It’s an age-old question: what should I post on social media for my business? When it comes to social media, engagement is the ultimate name of the game. You want to start dialogues online with your followers. Many times that engagement can be a first or second step in getting a customer with a need to know, like and trust you.
Social media can be an incredible tool to open up potential lines of communication with customers or clients. But in order to begin a conversation, someone has to say hi! By posting regularly on social media, through both organic and paid channels, you are saying hello and giving followers a starting place for additional engagement.
You want to share content that’s meaningful and is likely to get a response from fans. Social media feeds contain lots of junk; you need to create something that captures attention in a sea of reTweets, tiger kings and memes.
Here are the three types of posts you should be creating for engagement on your business’s social media profiles. Each serves its own unique purpose, and when combined, they create a consistent, thoughtful online presence.
Introduce yourself to your followers and their friends. This is organic content that can only be shared by someone within your organization. Let your followers start to understand the type of culture that is within your company.
People go to social media for the community, to take a break, for advice, all of which are very personal. This is not where you should be selling. Sales messages would be a distraction from their original goal when they turned to their social channels. Or worse an annoyance.
These posts can be hard to plan because they’re about things that happen organically. Maybe you decided to bring your dog in for the day. Who wouldn’t love to see your office from your dog’s point of view? Or take this real-life example from Duct Tape Marketing. I shared a photo with a touch of humor and a touch of a positive message with the help of my coffee mug and I got some great engagement and feedback.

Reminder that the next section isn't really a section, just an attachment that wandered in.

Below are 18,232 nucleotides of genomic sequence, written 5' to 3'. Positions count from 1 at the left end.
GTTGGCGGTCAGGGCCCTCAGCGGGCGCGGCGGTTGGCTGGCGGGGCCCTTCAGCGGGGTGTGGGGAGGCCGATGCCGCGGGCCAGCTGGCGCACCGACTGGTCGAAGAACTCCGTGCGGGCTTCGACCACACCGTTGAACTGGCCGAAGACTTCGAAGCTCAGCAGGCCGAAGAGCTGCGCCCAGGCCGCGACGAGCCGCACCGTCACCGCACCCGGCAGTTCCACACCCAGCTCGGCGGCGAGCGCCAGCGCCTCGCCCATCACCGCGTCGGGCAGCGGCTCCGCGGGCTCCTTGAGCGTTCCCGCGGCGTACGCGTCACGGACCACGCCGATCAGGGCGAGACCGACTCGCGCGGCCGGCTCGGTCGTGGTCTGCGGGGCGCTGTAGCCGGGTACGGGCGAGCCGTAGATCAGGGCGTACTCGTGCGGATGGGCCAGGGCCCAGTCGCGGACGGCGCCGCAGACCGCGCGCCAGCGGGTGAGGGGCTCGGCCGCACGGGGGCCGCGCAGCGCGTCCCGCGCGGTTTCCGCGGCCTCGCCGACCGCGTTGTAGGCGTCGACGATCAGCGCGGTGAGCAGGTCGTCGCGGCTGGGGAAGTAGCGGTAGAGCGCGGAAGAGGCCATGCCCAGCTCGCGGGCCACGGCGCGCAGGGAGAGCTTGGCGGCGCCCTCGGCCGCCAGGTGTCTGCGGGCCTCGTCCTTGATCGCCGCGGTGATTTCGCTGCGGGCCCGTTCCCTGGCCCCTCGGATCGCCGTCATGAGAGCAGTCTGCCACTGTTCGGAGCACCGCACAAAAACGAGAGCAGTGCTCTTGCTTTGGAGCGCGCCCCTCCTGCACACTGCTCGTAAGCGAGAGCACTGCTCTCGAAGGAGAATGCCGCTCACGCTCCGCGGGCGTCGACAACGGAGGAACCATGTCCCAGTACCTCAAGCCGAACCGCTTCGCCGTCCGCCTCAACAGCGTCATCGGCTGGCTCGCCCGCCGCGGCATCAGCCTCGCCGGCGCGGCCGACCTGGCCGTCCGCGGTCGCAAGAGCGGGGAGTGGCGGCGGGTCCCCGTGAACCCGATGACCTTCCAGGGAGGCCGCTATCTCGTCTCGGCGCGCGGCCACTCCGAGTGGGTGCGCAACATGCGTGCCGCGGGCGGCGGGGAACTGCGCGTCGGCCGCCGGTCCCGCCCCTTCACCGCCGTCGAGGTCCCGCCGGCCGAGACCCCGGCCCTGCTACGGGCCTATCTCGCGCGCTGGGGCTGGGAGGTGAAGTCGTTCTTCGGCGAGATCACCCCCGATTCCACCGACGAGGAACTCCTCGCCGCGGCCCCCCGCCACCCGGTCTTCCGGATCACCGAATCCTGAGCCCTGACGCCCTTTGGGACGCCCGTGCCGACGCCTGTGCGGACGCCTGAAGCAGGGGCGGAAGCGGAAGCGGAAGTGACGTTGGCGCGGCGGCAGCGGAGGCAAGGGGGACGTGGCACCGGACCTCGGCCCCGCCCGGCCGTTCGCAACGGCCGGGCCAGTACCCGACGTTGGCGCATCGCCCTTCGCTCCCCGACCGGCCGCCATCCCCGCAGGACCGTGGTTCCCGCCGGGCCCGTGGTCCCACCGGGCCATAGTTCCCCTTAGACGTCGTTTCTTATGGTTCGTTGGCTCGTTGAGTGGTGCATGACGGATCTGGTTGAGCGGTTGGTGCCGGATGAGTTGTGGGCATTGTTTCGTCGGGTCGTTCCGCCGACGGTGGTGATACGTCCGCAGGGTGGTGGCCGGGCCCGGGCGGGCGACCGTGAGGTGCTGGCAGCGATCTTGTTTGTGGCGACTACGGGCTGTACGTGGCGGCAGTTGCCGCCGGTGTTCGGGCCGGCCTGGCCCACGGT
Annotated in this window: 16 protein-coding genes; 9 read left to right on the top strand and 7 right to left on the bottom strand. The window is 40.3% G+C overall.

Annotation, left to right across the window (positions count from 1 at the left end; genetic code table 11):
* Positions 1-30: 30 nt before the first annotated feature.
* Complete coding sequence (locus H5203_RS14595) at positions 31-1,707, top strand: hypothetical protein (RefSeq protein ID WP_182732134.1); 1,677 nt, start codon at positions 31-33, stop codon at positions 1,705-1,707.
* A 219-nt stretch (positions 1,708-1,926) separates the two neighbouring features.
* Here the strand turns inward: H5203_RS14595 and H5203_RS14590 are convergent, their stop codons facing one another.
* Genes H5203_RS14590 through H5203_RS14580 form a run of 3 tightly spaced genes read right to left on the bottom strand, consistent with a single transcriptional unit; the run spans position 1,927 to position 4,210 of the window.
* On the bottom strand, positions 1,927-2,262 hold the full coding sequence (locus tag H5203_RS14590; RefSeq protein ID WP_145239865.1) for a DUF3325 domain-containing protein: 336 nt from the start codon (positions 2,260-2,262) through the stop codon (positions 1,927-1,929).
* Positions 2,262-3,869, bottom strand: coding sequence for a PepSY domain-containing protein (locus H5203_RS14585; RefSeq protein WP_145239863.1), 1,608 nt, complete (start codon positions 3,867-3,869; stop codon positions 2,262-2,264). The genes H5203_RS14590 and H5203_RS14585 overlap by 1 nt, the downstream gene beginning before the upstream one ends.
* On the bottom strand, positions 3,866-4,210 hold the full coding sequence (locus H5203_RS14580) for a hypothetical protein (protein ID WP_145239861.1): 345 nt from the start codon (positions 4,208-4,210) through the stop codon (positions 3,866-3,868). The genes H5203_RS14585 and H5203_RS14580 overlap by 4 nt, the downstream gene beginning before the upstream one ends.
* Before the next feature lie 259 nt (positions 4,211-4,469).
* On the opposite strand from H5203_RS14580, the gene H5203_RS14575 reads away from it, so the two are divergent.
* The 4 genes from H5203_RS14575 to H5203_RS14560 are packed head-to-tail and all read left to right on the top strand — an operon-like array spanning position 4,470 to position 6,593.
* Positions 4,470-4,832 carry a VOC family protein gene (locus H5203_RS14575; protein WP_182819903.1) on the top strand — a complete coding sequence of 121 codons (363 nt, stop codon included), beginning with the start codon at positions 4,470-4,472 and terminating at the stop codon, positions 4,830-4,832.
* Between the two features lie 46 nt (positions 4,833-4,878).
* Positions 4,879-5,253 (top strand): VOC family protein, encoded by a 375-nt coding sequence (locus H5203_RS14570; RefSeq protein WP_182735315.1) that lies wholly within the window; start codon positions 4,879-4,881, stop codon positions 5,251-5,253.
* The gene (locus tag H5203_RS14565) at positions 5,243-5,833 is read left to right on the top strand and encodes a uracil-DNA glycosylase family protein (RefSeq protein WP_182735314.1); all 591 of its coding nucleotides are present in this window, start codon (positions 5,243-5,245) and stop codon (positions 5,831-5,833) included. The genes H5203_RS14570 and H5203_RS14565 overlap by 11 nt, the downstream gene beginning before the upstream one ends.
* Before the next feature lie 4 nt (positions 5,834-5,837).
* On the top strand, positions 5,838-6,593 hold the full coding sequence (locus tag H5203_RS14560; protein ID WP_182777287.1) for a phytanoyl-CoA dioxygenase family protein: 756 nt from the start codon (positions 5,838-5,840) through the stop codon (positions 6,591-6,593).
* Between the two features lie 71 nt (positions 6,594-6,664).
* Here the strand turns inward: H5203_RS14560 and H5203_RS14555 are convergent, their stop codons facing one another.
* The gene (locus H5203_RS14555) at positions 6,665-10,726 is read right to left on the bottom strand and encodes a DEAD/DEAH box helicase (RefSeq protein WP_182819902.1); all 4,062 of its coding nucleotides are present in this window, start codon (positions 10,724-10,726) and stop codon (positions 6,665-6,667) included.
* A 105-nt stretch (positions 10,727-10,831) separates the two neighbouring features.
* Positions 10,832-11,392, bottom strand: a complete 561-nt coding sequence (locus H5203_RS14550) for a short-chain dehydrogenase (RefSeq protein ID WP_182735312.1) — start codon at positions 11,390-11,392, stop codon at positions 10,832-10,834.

Posts like this get a lot of engagement because they tell the story of the person behind them. You aren’t selling to anyone, instead, you are letting them in, showing them day-to-day stuff as you run a business. It’s this kind of content that’s most likely to generate comments and likes, while simultaneously creating a sense that prospects really know the people behind the brand.
The majority of your posts should be culture posts. These aren’t as easy to plan as the majority of them happen in the moment. To fill in the moments between you can schedule more operational posts.
These are posts around shared content, they help to demonstrate you as an authority in your field. It’s proof that you are an expert at what you do and is a critical trust-building element with leads.
Let’s say you own a home cleaning service. Maybe you’ve been a guest on a podcast or local TV news show about finding the right cleaning service to fit your needs and budget. Or perhaps you write a great blog post about how to clean up messes left by a pet.
Whatever the case may be, share this content on social media. While it won’t get the same level of engagement as your brand personality posts, it’s more likely to capture a prospect’s attention because the prospect has already been drawn in by something else.
If they do click on the link, they’ll find it contains meaningful information. That’s how they’ll develop a deeper level of trust in your expertise.
Customer Journey Progression Posts
Once you’ve won your audience over with culture posts and earned their trust with editorial posts, you can move into paid posts, which are designed to achieve business objectives.
These paid posts should have calls to action that speak to a specific conversion goal. You can create a number of paid social campaigns that are designed to speak to prospects and customers at various stages of the customer journey. For those in the try phase, create a CTA that invites them to download an ebook or sign up for a free trial. Returning customers should see advertising that’s tailored to their needs based on previous purchases.
While we all know that paid ads are not anyone’s favorite thing to encounter on their social feeds, if you’ve already laid the groundwork with meaningful organic content that your followers genuinely appreciate, prospects will be that much more receptive to seeing an ad from you.
A smart mix of organic and paid social posts can help you to build awareness and trust. This is what drives engagement on your social profiles. Posts with a lot of heart pave the way for those that are more focused on achieving business objectives. When you strike the right balance, you create an opportunity to have your social efforts feed directly into your other marketing channels to guide people farther down a customer journey.
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